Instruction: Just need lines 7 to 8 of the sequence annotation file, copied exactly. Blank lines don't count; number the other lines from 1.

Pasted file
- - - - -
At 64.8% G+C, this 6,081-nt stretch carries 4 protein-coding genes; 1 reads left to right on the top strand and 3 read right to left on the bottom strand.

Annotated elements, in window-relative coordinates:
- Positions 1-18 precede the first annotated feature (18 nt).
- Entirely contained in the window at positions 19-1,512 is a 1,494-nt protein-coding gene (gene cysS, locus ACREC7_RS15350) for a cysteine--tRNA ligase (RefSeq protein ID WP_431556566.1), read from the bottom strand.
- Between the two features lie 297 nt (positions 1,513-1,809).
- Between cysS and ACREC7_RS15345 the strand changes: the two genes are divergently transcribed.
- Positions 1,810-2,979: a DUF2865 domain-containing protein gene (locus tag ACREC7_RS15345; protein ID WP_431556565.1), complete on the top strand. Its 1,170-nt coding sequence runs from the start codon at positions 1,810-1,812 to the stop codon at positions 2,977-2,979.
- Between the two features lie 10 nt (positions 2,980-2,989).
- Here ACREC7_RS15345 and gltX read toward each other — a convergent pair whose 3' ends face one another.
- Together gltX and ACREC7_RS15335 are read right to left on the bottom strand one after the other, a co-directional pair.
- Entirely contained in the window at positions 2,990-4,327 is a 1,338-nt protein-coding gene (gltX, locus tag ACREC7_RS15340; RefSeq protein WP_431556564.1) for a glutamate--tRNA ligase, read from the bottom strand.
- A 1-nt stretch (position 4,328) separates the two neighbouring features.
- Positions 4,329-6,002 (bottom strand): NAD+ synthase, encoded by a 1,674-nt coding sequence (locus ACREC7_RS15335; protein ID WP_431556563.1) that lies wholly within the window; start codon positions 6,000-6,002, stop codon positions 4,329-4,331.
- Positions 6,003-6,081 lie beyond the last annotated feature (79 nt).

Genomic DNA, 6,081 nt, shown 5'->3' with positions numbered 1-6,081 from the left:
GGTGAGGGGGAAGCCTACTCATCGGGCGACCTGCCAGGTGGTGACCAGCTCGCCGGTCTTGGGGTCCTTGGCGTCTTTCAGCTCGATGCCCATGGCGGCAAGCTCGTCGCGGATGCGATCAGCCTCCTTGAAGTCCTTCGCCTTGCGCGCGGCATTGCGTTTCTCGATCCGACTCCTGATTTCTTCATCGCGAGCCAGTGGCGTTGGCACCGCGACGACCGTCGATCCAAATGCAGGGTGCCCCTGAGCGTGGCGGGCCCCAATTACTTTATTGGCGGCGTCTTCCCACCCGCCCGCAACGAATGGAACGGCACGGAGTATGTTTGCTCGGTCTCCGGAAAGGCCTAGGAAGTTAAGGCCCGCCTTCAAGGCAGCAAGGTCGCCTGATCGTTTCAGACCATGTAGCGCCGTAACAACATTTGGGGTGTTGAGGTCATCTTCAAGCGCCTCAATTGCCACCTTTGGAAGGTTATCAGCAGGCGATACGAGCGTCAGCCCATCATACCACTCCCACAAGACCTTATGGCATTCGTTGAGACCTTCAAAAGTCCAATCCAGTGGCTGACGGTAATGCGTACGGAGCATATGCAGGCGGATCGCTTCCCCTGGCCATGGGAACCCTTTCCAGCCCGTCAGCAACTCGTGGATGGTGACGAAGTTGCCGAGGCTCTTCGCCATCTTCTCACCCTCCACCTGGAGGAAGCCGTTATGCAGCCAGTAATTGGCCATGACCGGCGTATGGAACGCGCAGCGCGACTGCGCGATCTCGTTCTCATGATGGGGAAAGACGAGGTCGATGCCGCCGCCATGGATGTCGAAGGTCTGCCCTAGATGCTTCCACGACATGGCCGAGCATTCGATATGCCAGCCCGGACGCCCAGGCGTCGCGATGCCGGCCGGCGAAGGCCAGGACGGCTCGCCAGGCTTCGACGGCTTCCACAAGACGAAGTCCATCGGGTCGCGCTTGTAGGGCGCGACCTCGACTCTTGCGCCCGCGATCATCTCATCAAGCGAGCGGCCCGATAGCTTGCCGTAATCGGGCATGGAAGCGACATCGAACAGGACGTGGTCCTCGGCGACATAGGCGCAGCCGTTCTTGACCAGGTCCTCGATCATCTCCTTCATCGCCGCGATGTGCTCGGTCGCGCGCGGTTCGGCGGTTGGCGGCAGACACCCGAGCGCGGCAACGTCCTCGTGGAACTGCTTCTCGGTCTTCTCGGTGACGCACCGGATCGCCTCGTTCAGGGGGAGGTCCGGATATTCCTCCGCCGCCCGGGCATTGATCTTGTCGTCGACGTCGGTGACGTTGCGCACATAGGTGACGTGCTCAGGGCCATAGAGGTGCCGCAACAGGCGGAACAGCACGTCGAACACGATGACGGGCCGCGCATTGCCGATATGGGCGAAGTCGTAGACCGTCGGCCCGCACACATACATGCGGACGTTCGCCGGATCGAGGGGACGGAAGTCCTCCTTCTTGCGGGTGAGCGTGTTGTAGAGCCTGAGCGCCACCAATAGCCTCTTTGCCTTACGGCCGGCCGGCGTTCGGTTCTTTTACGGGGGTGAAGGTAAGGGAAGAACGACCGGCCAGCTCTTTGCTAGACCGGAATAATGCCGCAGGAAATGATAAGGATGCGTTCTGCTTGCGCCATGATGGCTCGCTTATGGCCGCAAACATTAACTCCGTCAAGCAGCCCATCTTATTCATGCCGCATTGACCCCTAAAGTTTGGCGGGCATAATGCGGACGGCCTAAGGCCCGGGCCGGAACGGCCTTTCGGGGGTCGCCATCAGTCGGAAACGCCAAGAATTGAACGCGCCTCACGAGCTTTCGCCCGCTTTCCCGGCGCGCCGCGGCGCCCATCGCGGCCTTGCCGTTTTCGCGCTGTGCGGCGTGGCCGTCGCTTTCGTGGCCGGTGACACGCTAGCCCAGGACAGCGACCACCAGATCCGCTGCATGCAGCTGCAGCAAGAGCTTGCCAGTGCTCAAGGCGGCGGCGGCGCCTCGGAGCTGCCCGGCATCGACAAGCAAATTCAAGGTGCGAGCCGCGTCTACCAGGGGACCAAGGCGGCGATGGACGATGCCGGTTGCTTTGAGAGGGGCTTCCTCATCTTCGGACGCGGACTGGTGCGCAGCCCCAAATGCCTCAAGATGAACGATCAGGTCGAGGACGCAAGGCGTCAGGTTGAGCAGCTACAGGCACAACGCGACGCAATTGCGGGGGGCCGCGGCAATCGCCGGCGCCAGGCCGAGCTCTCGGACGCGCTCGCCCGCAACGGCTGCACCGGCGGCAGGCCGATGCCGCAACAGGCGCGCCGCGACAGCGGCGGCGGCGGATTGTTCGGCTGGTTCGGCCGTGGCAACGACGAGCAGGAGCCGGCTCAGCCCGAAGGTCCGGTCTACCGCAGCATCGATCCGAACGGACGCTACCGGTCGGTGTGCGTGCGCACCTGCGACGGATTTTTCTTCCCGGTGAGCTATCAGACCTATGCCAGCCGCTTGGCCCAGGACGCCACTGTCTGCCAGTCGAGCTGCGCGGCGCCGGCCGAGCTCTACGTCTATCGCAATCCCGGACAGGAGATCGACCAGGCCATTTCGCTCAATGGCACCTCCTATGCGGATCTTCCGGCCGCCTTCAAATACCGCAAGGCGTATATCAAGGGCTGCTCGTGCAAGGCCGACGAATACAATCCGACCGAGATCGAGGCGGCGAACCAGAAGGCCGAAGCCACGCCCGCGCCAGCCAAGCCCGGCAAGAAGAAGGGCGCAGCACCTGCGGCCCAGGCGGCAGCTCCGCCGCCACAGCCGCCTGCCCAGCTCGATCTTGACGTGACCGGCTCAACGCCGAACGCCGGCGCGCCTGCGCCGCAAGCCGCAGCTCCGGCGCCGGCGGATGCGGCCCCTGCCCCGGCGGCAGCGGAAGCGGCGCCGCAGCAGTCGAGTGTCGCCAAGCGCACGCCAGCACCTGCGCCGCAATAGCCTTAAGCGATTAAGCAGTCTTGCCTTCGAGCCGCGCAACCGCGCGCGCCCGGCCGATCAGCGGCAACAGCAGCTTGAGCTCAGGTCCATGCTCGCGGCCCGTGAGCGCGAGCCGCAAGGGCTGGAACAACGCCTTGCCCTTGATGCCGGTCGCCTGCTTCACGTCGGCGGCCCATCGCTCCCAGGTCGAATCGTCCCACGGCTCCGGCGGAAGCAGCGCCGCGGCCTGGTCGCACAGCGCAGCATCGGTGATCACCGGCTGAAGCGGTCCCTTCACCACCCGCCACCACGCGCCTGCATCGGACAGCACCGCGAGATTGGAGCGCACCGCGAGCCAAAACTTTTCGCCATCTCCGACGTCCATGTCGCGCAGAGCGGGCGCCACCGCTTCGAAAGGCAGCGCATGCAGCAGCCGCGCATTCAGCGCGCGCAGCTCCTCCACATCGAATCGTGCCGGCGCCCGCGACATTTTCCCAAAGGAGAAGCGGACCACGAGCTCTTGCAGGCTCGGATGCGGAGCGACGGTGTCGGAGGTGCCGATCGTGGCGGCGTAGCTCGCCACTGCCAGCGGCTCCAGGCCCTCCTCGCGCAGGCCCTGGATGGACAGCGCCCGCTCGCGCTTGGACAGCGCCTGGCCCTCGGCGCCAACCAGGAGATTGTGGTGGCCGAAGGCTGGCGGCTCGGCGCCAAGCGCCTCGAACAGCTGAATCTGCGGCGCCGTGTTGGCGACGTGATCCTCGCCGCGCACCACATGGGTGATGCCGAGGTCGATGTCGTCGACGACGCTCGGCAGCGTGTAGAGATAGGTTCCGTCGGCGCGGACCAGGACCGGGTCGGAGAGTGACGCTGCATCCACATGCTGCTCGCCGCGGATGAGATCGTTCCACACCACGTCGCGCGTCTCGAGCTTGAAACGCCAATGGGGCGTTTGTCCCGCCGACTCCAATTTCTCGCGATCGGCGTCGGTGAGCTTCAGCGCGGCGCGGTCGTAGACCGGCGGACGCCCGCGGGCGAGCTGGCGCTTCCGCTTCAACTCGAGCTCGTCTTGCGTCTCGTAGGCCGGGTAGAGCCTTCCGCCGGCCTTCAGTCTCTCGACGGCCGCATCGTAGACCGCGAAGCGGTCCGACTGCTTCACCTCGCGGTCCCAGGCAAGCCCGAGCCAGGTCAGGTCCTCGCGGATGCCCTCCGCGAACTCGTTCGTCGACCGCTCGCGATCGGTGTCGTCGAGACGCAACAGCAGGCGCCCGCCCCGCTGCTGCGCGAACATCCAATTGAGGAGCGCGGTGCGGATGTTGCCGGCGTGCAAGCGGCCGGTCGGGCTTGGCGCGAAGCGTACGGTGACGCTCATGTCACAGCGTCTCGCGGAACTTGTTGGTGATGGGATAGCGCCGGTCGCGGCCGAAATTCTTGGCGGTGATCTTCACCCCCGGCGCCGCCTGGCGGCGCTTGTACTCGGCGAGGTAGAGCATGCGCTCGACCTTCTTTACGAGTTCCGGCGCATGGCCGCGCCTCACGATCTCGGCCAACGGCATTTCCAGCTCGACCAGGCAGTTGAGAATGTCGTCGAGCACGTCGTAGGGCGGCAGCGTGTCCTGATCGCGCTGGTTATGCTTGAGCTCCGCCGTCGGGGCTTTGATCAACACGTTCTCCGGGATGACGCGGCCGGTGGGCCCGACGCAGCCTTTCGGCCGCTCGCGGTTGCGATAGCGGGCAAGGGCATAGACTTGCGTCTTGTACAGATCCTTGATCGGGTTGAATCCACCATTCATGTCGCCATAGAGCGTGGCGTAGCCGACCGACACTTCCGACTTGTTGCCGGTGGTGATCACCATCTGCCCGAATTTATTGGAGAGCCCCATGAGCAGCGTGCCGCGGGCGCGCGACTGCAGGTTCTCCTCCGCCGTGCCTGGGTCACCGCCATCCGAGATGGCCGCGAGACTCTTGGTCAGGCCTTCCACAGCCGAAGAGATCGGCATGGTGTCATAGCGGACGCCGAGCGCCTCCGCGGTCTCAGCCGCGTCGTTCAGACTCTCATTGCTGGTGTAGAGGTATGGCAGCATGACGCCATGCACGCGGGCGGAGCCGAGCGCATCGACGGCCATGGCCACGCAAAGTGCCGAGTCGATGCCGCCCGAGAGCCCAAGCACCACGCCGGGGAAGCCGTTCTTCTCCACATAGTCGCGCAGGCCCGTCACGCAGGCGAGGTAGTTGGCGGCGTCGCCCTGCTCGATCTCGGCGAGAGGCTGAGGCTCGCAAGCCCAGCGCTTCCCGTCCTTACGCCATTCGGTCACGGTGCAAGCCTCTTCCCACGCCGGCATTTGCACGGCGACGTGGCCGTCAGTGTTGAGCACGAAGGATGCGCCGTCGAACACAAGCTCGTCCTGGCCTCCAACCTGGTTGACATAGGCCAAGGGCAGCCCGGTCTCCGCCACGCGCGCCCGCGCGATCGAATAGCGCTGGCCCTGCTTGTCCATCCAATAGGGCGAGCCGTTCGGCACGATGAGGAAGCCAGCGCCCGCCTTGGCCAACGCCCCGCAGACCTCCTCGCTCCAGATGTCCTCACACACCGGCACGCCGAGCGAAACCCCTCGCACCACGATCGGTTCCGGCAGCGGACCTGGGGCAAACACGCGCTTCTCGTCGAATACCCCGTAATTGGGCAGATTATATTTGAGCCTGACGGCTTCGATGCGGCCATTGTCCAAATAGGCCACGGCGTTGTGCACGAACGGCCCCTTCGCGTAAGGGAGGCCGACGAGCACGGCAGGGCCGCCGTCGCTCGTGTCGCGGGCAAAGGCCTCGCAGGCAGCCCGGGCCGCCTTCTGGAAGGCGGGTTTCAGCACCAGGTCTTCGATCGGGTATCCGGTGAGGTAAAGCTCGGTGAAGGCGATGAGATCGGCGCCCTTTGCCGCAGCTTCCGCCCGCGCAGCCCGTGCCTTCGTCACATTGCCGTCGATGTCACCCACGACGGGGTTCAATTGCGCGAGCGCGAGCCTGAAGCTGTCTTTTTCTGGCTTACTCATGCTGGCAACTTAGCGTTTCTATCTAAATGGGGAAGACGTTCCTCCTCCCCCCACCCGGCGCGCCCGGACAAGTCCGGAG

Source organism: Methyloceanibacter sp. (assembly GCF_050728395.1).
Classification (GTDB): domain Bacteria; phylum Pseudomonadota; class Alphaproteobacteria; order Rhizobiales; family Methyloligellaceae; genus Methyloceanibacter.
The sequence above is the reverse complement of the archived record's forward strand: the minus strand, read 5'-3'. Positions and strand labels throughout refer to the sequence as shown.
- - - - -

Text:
- Positions 1,810-2,979: a DUF2865 domain-containing protein gene (locus tag ACREC7_RS15345; protein ID WP_431556565.1), complete on the top strand. Its 1,170-nt coding sequence runs from the start codon at positions 1,810-1,812 to the stop codon at positions 2,977-2,979.
- Between the two features lie 10 nt (positions 2,980-2,989).